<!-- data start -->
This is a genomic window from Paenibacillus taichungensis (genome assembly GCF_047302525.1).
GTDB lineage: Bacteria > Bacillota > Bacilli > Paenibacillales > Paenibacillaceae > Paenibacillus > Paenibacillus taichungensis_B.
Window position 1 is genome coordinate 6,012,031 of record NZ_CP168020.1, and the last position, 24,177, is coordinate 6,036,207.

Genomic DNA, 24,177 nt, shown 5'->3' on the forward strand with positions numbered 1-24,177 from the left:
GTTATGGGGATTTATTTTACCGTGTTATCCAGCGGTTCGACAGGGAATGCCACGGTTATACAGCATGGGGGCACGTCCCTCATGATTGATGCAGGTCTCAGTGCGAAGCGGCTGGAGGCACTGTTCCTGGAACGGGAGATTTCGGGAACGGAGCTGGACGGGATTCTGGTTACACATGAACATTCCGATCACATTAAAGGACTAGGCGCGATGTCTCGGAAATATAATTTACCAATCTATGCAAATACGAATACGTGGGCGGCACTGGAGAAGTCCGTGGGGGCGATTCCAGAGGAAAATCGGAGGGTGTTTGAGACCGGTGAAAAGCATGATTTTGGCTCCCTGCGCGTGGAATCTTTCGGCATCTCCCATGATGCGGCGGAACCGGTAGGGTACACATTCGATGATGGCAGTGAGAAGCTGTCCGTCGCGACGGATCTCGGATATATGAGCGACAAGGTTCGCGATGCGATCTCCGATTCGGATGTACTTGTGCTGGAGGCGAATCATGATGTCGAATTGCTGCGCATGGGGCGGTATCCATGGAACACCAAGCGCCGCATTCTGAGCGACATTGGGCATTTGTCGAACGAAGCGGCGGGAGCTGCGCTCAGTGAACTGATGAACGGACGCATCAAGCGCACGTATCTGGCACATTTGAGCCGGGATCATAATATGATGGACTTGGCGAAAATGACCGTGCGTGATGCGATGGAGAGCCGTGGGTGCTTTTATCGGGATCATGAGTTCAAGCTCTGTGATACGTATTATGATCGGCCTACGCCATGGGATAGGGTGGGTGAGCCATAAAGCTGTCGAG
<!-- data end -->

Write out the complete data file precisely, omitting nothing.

This is a genomic window from Paenibacillus taichungensis (genome assembly GCF_047302525.1).
GTDB lineage: Bacteria > Bacillota > Bacilli > Paenibacillales > Paenibacillaceae > Paenibacillus > Paenibacillus taichungensis_B.
Window position 1 is genome coordinate 6,012,031 of record NZ_CP168020.1, and the last position, 24,177, is coordinate 6,036,207.

Genomic DNA, 24,177 nt, shown 5'->3' on the forward strand with positions numbered 1-24,177 from the left:
GTTATGGGGATTTATTTTACCGTGTTATCCAGCGGTTCGACAGGGAATGCCACGGTTATACAGCATGGGGGCACGTCCCTCATGATTGATGCAGGTCTCAGTGCGAAGCGGCTGGAGGCACTGTTCCTGGAACGGGAGATTTCGGGAACGGAGCTGGACGGGATTCTGGTTACACATGAACATTCCGATCACATTAAAGGACTAGGCGCGATGTCTCGGAAATATAATTTACCAATCTATGCAAATACGAATACGTGGGCGGCACTGGAGAAGTCCGTGGGGGCGATTCCAGAGGAAAATCGGAGGGTGTTTGAGACCGGTGAAAAGCATGATTTTGGCTCCCTGCGCGTGGAATCTTTCGGCATCTCCCATGATGCGGCGGAACCGGTAGGGTACACATTCGATGATGGCAGTGAGAAGCTGTCCGTCGCGACGGATCTCGGATATATGAGCGACAAGGTTCGCGATGCGATCTCCGATTCGGATGTACTTGTGCTGGAGGCGAATCATGATGTCGAATTGCTGCGCATGGGGCGGTATCCATGGAACACCAAGCGCCGCATTCTGAGCGACATTGGGCATTTGTCGAACGAAGCGGCGGGAGCTGCGCTCAGTGAACTGATGAACGGACGCATCAAGCGCACGTATCTGGCACATTTGAGCCGGGATCATAATATGATGGACTTGGCGAAAATGACCGTGCGTGATGCGATGGAGAGCCGTGGGTGCTTTTATCGGGATCATGAGTTCAAGCTCTGTGATACGTATTATGATCGGCCTACGCCATGGGATAGGGTGGGTGAGCCATAAAGCTGTCGAG